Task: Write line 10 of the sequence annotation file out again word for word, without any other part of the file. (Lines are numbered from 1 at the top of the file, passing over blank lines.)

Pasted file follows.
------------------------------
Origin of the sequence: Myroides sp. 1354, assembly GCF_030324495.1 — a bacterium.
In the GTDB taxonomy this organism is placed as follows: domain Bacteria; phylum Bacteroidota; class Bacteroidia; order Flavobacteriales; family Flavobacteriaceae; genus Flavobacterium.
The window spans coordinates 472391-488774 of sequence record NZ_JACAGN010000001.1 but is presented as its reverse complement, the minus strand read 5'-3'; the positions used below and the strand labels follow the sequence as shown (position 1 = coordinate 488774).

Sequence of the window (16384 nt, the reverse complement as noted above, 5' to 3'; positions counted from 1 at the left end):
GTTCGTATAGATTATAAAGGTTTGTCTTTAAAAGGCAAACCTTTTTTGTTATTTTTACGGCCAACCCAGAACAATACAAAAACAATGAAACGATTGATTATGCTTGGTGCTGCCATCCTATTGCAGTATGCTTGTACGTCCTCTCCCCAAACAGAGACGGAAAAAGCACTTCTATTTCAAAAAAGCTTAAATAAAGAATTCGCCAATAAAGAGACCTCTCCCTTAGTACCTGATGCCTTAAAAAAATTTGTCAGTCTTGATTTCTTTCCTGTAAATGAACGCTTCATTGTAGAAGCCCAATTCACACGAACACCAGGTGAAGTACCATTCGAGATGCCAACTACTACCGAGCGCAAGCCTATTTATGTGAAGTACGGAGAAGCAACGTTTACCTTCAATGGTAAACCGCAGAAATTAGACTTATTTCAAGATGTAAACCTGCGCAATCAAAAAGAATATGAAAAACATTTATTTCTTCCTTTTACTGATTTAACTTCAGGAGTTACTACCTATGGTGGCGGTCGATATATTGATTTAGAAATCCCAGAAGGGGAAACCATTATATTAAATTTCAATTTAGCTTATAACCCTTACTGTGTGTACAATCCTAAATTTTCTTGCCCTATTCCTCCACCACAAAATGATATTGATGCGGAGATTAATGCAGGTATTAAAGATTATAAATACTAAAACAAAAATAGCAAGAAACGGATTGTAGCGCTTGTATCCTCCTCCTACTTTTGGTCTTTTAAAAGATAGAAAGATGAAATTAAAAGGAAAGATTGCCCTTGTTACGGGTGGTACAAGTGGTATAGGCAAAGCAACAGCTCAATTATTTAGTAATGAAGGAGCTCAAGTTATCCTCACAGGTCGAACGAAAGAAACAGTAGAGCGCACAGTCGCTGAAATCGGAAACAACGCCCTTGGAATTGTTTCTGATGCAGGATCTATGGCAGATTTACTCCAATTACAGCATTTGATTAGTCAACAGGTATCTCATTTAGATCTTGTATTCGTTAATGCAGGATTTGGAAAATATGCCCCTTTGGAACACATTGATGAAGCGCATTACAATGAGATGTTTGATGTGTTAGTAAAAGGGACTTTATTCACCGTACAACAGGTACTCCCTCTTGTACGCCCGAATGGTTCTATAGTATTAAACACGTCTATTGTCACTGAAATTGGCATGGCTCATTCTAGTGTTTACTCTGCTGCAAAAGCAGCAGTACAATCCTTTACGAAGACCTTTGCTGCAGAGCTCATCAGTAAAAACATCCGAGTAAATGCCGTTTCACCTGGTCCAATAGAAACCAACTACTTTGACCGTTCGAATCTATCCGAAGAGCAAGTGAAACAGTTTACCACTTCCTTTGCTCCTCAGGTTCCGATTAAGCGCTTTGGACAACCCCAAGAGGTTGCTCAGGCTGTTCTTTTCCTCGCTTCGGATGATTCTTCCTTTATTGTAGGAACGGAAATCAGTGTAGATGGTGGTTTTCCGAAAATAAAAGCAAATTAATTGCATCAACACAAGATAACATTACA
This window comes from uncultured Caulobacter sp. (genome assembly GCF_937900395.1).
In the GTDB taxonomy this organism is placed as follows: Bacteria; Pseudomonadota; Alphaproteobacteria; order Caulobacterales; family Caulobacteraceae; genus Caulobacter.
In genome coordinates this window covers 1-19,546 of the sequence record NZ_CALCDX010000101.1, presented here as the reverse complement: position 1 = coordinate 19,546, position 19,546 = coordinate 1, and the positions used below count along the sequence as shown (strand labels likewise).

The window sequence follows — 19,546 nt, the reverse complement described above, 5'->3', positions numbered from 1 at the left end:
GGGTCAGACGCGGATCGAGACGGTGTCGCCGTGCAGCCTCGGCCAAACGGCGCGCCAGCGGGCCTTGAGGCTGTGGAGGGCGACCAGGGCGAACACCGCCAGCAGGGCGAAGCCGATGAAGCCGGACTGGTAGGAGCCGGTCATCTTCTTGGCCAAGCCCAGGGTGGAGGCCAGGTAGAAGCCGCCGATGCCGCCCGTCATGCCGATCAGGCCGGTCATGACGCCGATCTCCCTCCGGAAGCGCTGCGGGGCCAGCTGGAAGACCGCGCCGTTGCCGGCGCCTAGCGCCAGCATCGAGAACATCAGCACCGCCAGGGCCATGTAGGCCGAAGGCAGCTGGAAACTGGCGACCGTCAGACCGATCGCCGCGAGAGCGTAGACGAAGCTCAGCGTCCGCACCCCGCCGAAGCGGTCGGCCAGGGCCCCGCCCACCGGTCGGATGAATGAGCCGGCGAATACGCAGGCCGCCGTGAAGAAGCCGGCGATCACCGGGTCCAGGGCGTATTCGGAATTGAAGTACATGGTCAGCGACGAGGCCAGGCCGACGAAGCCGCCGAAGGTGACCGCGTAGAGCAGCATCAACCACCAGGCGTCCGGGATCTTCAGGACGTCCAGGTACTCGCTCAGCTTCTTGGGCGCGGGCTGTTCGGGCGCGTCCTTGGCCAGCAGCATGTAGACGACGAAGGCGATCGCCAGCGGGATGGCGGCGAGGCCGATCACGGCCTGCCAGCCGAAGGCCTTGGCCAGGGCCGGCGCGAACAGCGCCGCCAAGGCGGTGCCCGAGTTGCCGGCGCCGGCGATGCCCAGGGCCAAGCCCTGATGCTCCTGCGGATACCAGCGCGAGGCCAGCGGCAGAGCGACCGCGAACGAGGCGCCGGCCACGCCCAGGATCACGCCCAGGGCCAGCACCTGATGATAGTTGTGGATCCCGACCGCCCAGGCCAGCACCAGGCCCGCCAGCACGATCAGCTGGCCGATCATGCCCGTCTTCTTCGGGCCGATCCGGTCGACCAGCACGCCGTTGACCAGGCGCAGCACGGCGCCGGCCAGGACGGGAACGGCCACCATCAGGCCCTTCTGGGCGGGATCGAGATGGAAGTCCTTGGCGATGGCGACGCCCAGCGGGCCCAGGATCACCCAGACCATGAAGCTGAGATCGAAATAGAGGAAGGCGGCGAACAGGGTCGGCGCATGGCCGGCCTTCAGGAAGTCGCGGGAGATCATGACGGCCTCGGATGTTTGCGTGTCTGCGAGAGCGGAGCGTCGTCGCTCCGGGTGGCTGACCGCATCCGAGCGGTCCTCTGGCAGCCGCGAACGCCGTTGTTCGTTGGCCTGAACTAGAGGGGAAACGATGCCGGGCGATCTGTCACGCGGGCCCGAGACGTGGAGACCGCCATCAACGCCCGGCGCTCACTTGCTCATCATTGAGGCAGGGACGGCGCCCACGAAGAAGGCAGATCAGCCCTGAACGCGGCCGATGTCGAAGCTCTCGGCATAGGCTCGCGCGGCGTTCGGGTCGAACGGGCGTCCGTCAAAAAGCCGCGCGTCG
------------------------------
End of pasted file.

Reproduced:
GGGTCAGACGCGGATCGAGACGGTGTCGCCGTGCAGCCTCGGCCAAACGGCGCGCCAGCGGGCCTTGAGGCTGTGGAGGGCGACCAGGGCGAACACCGCCAGCAGGGCGAAGCCGATGAAGCCGGACTGGTAGGAGCCGGTCATCTTCTTGGCCAAGCCCAGGGTGGAGGCCAGGTAGAAGCCGCCGATGCCGCCCGTCATGCCGATCAGGCCGGTCATGACGCCGATCTCCCTCCGGAAGCGCTGCGGGGCCAGCTGGAAGACCGCGCCGTTGCCGGCGCCTAGCGCCAGCATCGAGAACATCAGCACCGCCAGGGCCATGTAGGCCGAAGGCAGCTGGAAACTGGCGACCGTCAGACCGATCGCCGCGAGAGCGTAGACGAAGCTCAGCGTCCGCACCCCGCCGAAGCGGTCGGCCAGGGCCCCGCCCACCGGTCGGATGAATGAGCCGGCGAATACGCAGGCCGCCGTGAAGAAGCCGGCGATCACCGGGTCCAGGGCGTATTCGGAATTGAAGTACATGGTCAGCGACGAGGCCAGGCCGACGAAGCCGCCGAAGGTGACCGCGTAGAGCAGCATCAACCACCAGGCGTCCGGGATCTTCAGGACGTCCAGGTACTCGCTCAGCTTCTTGGGCGCGGGCTGTTCGGGCGCGTCCTTGGCCAGCAGCATGTAGACGACGAAGGCGATCGCCAGCGGGATGGCGGCGAGGCCGATCACGGCCTGCCAGCCGAAGGCCTTGGCCAGGGCCGGCGCGAACAGCGCCGCCAAGGCGGTGCCCGAGTTGCCGGCGCCGGCGATGCCCAGGGCCAAGCCCTGATGCTCCTGCGGATACCAGCGCGAGGCCAGCGGCAGAGCGACCGCGAACGAGGCGCCGGCCACGCCCAGGATCACGCCCAGGGCCAGCACCTGATGATAGTTGTGGATCCCGACCGCCCAGGCCAGCACCAGGCCCGCCAGCACGATCAGCTGGCCGATCATGCCCGTCTTCTTCGGGCCGATCCGGTCGACCAGCACGCCGTTGACCAGGCGCAGCACGGCGCCGGCCAGGACGGGAACGGCCACCATCAGGCCCTTCTGGGCGGGATCGAGATGGAAGTCCTTGGCGATGGCGACGCCCAGCGGGCCCAGGATCACCCAGACCATGAAGCTGAGATCGAAATAGAGGAAGGCGGCGAACAGGGTCGGCGCATGGCCGGCCTTCAGGAAGTCGCGGGAGATCATGACGGCCTCGGATGTTTGCGTGTCTGCGAGAGCGGAGCGTCGTCGCTCCGGGTGGCTGACCGCATCCGAGCGGTCCTCTGGCAGCCGCGAACGCCGTTGTTCGTTGGCCTGAACTAGAGGGGAAACGATGCCGGGCGATCTGTCACGCGGGCCCGAGACGTGGAGACCGCCATCAACGCCCGGCGCTCACTTGCTCATCATTGAGGCAGGGACGGCGCCCACGAAGAAGGCAGATCAGCCCTGAACGCGGCCGATGTCGAAGCTCTCGGCATAGGCTCGCGCGGCGTTCGGGTCGAACGGGCGTCCGTCAAAAAGCCGCGCGTCG